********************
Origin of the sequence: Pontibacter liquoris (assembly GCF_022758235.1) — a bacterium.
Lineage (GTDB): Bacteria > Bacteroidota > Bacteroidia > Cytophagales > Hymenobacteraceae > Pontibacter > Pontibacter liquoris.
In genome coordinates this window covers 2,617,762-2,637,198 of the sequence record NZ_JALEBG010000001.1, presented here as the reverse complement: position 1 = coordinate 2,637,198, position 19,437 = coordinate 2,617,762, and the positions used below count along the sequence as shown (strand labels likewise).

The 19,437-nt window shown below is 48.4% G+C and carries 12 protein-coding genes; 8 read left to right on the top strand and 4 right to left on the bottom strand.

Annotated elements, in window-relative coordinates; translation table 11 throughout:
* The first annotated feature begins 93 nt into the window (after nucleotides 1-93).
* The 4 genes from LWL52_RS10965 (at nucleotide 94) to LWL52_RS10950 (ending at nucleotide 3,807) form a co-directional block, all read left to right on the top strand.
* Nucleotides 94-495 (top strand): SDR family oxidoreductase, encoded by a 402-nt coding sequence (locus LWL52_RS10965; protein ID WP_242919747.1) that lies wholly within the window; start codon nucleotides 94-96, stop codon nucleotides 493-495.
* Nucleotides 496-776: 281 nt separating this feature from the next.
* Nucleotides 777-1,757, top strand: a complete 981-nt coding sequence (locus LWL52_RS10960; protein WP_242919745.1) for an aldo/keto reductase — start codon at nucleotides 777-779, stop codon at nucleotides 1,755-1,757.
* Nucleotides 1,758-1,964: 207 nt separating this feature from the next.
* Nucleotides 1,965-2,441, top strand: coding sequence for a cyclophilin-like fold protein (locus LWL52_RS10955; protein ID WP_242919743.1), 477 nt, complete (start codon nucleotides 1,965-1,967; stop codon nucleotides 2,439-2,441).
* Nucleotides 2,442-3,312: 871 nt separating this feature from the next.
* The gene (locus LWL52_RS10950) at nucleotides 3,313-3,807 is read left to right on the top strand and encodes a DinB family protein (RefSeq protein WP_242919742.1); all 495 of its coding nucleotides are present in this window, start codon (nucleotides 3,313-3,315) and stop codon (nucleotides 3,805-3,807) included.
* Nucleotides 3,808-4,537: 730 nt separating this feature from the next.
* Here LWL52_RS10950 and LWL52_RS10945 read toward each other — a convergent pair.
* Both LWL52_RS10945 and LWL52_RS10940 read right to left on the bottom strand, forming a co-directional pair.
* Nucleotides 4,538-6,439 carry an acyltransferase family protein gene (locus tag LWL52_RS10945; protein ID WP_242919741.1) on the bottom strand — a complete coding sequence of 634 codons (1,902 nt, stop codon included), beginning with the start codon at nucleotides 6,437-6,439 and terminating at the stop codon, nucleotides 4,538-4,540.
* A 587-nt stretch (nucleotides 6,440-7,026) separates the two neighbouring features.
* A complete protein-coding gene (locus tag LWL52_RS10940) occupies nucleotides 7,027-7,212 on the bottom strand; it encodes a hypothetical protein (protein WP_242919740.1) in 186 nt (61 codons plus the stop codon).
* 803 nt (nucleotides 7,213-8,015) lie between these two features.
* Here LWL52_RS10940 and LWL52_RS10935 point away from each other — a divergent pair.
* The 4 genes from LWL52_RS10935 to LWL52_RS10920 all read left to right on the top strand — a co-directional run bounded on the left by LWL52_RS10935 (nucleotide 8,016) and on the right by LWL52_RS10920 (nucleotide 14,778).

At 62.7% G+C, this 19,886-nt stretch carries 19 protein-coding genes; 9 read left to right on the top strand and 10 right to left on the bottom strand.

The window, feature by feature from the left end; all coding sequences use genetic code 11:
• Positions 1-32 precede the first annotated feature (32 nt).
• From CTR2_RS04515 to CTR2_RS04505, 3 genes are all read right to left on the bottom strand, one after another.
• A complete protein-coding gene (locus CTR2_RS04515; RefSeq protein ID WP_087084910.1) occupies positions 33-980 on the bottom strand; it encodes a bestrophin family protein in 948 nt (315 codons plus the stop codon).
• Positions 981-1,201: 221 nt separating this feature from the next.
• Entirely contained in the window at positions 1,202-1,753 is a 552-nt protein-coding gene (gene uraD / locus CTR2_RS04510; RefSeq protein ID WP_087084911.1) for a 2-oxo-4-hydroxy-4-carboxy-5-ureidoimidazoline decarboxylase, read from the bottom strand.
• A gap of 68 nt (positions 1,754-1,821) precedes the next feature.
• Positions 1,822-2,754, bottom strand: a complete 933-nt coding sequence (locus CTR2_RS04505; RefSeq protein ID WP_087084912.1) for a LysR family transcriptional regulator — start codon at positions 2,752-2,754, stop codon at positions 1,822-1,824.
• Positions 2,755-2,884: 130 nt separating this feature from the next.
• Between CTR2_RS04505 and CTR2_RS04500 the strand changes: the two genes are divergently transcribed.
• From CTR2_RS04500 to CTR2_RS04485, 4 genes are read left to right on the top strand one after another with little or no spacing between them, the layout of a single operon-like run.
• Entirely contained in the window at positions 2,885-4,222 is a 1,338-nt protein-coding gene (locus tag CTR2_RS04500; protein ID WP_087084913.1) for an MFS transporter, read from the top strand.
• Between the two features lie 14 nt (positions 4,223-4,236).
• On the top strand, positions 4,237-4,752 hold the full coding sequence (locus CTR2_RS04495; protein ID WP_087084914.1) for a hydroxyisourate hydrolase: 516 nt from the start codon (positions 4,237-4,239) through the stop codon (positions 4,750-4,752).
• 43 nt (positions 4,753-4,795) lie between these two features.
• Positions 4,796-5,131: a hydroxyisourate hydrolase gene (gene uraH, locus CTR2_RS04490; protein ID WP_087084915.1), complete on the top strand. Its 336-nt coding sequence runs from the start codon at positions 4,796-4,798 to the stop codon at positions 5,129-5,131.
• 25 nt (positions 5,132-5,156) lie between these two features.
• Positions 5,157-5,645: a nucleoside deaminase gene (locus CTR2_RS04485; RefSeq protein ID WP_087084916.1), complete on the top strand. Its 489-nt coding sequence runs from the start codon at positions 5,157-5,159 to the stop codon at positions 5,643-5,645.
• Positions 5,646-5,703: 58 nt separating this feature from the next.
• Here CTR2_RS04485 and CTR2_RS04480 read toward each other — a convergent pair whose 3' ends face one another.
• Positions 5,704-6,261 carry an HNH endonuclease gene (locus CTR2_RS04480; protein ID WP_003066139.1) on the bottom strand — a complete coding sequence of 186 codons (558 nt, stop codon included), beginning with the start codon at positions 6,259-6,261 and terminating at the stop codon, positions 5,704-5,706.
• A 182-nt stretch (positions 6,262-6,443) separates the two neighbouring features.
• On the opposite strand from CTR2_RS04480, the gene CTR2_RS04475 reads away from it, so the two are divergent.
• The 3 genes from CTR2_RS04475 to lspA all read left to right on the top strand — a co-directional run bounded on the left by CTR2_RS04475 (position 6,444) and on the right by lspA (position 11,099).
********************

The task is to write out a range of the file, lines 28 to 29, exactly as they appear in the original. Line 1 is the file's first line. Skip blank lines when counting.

• A complete protein-coding gene (locus CTR2_RS04515; RefSeq protein ID WP_087084910.1) occupies positions 33-980 on the bottom strand; it encodes a bestrophin family protein in 948 nt (315 codons plus the stop codon).
• Positions 981-1,201: 221 nt separating this feature from the next.